Category: Compilation & Linking
How do I build for 64-bit platforms?
Let's start by looking at the examples. Hopefully, once you understand how the examples work, you can then get your own build to work as well. The examples are all built using Codemesh's ANT wrappers for the code generator and the C++ compilers. Many 64-bit platforms support two different runtime environments: 32-bit and 64-bit. You typically cannot mix and match modules built for different runtime environments within one process.
While the generated code is compiler- and platform-portable, the runtime libraries are not. For us, this means that for every supported compiler/platform combination, we have to supply two different versions of the runtime library: one for the 32-bit and one for the 64-bit runtime environment.
For you, this means that you have to decide how you wish to build your code. By default, our examples always build in 32-bit mode, even when you've downloaded a version of JunC++ion that supports 64-bit executables. In the ANT-based examples, the "bittedness" is determined via the build.bits variable. To build in 64-bit mode, you have to either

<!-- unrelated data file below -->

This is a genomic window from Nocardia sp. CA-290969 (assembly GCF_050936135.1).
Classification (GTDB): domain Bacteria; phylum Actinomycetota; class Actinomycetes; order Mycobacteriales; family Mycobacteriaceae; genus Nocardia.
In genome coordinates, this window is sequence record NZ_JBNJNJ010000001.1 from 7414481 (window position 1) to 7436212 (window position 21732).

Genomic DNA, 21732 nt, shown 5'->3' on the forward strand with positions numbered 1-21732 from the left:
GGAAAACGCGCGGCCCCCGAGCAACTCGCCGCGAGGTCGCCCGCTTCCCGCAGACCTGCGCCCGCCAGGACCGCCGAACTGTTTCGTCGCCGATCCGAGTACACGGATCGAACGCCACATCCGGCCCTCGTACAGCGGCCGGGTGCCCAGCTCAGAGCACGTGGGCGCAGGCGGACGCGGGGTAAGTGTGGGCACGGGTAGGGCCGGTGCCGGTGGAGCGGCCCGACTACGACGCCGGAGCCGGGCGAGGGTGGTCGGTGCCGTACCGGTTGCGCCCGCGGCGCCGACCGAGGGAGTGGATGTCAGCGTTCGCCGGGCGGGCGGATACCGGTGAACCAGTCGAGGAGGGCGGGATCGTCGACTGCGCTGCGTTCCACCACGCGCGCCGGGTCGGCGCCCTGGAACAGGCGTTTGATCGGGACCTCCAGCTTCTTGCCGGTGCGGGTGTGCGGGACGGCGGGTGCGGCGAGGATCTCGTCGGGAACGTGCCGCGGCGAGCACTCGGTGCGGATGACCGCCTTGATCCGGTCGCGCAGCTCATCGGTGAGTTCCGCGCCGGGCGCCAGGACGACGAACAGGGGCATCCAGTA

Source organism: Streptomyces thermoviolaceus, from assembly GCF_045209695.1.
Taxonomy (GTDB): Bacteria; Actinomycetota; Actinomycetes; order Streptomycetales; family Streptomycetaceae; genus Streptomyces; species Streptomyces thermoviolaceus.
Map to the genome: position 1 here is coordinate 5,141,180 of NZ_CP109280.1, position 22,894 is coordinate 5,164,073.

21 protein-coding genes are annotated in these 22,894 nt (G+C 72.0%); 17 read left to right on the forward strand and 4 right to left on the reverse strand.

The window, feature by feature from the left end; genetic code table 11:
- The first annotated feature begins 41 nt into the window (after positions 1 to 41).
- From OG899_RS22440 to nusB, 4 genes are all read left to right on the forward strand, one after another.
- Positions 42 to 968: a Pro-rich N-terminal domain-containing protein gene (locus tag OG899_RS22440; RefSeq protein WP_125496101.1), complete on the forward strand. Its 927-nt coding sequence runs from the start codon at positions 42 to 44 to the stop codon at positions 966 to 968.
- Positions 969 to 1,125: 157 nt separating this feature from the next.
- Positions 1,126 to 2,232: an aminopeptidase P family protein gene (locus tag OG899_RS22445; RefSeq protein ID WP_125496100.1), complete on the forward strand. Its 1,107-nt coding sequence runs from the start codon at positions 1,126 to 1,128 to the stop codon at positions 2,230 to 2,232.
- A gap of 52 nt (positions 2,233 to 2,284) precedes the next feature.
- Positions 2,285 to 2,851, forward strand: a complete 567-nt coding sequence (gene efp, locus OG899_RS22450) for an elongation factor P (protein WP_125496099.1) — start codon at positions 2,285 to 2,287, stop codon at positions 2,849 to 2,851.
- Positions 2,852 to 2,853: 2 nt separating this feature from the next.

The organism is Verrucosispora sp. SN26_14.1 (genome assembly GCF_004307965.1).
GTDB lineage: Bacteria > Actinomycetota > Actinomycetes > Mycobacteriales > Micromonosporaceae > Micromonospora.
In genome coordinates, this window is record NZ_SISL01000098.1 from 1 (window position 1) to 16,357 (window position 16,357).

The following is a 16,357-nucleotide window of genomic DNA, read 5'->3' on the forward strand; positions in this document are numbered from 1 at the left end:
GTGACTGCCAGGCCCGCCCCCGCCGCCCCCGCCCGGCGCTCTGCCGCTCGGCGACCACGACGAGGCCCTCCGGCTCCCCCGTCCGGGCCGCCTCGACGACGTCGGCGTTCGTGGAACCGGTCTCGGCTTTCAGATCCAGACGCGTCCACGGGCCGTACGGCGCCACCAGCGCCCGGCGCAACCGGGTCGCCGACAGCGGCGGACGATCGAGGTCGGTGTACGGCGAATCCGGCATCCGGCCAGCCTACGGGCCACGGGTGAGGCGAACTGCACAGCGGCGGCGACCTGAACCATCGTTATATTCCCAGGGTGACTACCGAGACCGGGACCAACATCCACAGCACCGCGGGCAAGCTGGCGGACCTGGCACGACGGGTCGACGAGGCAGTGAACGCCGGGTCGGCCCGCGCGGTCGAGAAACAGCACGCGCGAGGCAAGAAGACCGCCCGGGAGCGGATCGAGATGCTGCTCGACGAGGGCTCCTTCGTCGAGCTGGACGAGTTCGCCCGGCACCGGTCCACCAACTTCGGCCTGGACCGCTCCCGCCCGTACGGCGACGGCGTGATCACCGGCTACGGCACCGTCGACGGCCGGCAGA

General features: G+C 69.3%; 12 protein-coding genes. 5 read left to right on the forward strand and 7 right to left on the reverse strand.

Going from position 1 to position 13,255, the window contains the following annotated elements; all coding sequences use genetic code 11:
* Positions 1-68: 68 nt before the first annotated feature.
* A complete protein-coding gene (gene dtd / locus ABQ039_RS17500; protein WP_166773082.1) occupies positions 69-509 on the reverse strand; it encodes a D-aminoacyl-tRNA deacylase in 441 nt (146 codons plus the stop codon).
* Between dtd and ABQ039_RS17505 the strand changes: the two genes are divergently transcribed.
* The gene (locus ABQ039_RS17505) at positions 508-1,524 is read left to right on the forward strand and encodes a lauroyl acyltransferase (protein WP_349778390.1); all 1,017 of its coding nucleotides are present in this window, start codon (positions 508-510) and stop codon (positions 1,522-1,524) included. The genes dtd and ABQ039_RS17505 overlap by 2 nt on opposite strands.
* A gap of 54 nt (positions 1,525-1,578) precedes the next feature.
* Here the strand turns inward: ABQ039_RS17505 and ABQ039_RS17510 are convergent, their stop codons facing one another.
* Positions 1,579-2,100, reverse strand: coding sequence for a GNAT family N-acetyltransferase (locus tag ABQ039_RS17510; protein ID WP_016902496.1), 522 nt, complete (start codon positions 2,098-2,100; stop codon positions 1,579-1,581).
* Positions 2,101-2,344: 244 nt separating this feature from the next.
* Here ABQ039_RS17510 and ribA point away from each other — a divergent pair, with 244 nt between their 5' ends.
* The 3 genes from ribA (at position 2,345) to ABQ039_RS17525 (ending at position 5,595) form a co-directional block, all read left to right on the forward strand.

- modify the default value of build.bits in buildoptions.xml, or
- override its value by invoking ./build with the -Dbuild.bits=64 option.
What does build.bits do?
build.bits is responsible for setting the proper compiler options (in the case of g++ it's -m32 or -m64) and choosing the correct runtime library directory (for example cpp/linux-all-x86 vs. cpp/linux-all-x86_64).
Please be aware that you can build each example in 32-bit and 64-bit mode, but you will have to clean the project (./ant clean) between builds that target different runtime environments. That's because the runtime libraries get only copied once and will not be overwritten again when you build for a different runtime environment. This will subsequently cause link- or runtime failures unless you clean out the prior build first.
What about runtime?
This doesn't really belong here, but you'll probably want to run your application after successfully building it...
You will have to make sure that a proper JVM is configured or findable by the default search algorithm. If you have a 32-bit JRE as your default Java and you're trying to run a 64-bit application, you're out of luck because a 64-bit application can only load 64-bit libraries. To cut a long story short: configure the right JVM for the type of application you're building.